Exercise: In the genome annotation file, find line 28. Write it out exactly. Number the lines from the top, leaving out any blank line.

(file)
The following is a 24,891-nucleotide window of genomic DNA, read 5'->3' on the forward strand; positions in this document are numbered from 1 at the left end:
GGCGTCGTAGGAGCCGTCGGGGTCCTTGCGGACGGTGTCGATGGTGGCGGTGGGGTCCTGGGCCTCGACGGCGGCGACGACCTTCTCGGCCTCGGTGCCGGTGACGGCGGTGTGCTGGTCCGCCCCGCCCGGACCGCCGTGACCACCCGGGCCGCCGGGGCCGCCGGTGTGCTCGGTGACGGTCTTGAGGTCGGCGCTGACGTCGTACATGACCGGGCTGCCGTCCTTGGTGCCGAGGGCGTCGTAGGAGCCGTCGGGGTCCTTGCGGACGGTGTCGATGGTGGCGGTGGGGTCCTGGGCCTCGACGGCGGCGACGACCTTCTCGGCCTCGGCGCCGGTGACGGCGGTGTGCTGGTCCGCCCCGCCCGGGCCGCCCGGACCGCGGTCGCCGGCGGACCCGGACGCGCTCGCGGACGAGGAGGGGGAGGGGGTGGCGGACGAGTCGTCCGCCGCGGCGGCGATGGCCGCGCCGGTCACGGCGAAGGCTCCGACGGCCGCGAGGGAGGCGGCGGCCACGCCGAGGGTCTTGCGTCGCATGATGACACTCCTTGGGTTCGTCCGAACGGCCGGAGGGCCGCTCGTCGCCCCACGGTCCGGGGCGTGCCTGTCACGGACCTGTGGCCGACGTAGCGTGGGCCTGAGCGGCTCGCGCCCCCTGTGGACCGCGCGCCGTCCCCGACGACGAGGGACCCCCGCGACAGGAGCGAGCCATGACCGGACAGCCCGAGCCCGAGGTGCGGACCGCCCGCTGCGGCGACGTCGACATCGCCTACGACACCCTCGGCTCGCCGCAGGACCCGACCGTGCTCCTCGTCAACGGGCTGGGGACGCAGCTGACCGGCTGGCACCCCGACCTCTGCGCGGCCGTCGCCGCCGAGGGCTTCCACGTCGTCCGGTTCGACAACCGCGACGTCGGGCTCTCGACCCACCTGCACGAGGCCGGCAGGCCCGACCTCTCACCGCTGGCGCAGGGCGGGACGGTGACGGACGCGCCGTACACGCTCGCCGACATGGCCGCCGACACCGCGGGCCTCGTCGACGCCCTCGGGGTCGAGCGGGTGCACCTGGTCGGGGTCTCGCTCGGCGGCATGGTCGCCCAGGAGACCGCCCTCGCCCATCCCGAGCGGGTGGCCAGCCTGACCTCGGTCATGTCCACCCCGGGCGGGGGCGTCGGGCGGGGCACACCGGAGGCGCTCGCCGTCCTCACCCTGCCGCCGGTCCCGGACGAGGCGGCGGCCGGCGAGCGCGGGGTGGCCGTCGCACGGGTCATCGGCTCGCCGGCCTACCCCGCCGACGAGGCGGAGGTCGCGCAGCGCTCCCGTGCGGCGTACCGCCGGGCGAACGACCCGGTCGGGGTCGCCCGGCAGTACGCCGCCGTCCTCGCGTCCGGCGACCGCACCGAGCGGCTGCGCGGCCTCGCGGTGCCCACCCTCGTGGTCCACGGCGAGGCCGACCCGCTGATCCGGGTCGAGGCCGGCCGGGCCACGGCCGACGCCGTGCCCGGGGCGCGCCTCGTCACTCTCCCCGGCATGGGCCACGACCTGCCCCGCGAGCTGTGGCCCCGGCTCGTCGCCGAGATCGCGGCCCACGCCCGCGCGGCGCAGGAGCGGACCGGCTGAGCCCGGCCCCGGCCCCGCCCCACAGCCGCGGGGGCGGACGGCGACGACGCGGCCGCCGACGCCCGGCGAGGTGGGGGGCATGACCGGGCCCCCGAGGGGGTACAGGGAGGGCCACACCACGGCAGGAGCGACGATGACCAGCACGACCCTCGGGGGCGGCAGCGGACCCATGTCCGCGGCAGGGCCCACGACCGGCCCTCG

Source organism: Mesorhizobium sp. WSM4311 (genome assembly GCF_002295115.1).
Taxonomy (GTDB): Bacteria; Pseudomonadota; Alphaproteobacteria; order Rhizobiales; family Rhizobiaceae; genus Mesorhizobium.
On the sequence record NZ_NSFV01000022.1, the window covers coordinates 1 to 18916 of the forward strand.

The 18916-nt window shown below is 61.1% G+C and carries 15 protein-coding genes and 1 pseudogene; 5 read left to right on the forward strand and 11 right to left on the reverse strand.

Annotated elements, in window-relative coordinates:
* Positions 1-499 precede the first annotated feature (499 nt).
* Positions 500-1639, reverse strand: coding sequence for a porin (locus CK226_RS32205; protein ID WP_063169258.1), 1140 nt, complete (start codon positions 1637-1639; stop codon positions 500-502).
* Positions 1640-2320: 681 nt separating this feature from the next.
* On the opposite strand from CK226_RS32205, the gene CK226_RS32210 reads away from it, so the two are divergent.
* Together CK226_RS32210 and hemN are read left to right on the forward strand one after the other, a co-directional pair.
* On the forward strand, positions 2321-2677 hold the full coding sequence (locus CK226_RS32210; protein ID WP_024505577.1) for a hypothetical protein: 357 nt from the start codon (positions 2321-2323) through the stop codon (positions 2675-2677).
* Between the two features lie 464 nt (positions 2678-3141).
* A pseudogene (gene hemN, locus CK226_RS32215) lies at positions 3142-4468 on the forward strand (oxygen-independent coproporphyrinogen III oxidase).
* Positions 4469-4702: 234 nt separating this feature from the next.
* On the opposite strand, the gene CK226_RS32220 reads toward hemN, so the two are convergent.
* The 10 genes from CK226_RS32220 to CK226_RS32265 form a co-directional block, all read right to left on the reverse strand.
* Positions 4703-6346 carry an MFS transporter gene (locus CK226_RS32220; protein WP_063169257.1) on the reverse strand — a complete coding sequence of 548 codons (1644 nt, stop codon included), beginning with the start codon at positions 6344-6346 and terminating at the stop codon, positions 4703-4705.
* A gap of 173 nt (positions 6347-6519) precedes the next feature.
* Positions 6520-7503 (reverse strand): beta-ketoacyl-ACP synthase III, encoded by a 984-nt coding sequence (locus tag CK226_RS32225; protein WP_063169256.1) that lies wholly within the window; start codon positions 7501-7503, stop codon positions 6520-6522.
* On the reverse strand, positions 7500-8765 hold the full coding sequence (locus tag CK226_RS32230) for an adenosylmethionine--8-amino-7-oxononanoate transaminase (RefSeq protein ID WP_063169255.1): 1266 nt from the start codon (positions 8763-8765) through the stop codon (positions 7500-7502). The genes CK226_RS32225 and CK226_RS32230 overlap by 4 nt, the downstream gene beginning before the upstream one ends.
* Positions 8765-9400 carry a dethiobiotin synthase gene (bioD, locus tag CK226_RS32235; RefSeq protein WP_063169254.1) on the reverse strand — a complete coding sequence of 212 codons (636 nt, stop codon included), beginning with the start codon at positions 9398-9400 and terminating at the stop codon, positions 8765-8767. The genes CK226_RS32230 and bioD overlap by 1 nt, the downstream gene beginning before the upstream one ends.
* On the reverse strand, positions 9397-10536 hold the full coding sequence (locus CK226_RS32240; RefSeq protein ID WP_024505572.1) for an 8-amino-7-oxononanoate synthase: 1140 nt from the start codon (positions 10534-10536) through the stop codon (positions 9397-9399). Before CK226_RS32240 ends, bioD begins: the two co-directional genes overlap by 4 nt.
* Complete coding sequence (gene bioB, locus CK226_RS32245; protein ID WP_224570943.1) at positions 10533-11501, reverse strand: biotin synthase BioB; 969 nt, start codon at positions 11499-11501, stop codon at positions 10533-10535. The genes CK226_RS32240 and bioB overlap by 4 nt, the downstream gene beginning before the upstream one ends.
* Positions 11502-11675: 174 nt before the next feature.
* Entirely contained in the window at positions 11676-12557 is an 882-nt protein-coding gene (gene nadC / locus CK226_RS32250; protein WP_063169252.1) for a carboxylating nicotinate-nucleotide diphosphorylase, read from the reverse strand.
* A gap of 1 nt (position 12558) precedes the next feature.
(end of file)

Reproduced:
* A gap of 1 nt (position 12558) precedes the next feature.